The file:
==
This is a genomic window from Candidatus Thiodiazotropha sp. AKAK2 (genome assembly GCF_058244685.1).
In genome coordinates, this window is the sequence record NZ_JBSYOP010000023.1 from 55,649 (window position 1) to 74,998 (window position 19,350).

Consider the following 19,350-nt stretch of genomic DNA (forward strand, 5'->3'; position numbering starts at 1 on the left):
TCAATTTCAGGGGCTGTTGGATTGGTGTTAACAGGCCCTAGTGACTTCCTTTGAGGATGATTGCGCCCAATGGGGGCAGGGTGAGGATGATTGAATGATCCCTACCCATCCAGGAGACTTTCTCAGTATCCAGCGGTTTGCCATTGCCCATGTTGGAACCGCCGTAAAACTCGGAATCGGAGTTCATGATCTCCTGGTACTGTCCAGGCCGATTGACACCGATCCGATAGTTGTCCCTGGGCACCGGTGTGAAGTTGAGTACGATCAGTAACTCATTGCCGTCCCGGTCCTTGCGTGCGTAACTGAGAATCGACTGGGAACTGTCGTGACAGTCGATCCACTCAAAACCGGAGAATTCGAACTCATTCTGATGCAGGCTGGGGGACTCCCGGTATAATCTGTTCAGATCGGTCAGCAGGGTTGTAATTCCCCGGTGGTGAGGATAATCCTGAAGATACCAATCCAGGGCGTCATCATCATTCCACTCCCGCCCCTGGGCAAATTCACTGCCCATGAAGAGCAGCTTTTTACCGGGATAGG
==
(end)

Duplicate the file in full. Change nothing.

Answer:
This is a genomic window from Candidatus Thiodiazotropha sp. AKAK2 (genome assembly GCF_058244685.1).
In genome coordinates, this window is the sequence record NZ_JBSYOP010000023.1 from 55,649 (window position 1) to 74,998 (window position 19,350).

Consider the following 19,350-nt stretch of genomic DNA (forward strand, 5'->3'; position numbering starts at 1 on the left):
TCAATTTCAGGGGCTGTTGGATTGGTGTTAACAGGCCCTAGTGACTTCCTTTGAGGATGATTGCGCCCAATGGGGGCAGGGTGAGGATGATTGAATGATCCCTACCCATCCAGGAGACTTTCTCAGTATCCAGCGGTTTGCCATTGCCCATGTTGGAACCGCCGTAAAACTCGGAATCGGAGTTCATGATCTCCTGGTACTGTCCAGGCCGATTGACACCGATCCGATAGTTGTCCCTGGGCACCGGTGTGAAGTTGAGTACGATCAGTAACTCATTGCCGTCCCGGTCCTTGCGTGCGTAACTGAGAATCGACTGGGAACTGTCGTGACAGTCGATCCACTCAAAACCGGAGAATTCGAACTCATTCTGATGCAGGCTGGGGGACTCCCGGTATAATCTGTTCAGATCGGTCAGCAGGGTTGTAATTCCCCGGTGGTGAGGATAATCCTGAAGATACCAATCCAGGGCGTCATCATCATTCCACTCCCGCCCCTGGGCAAATTCACTGCCCATGAAGAGCAGCTTTTTACCGGGATAGG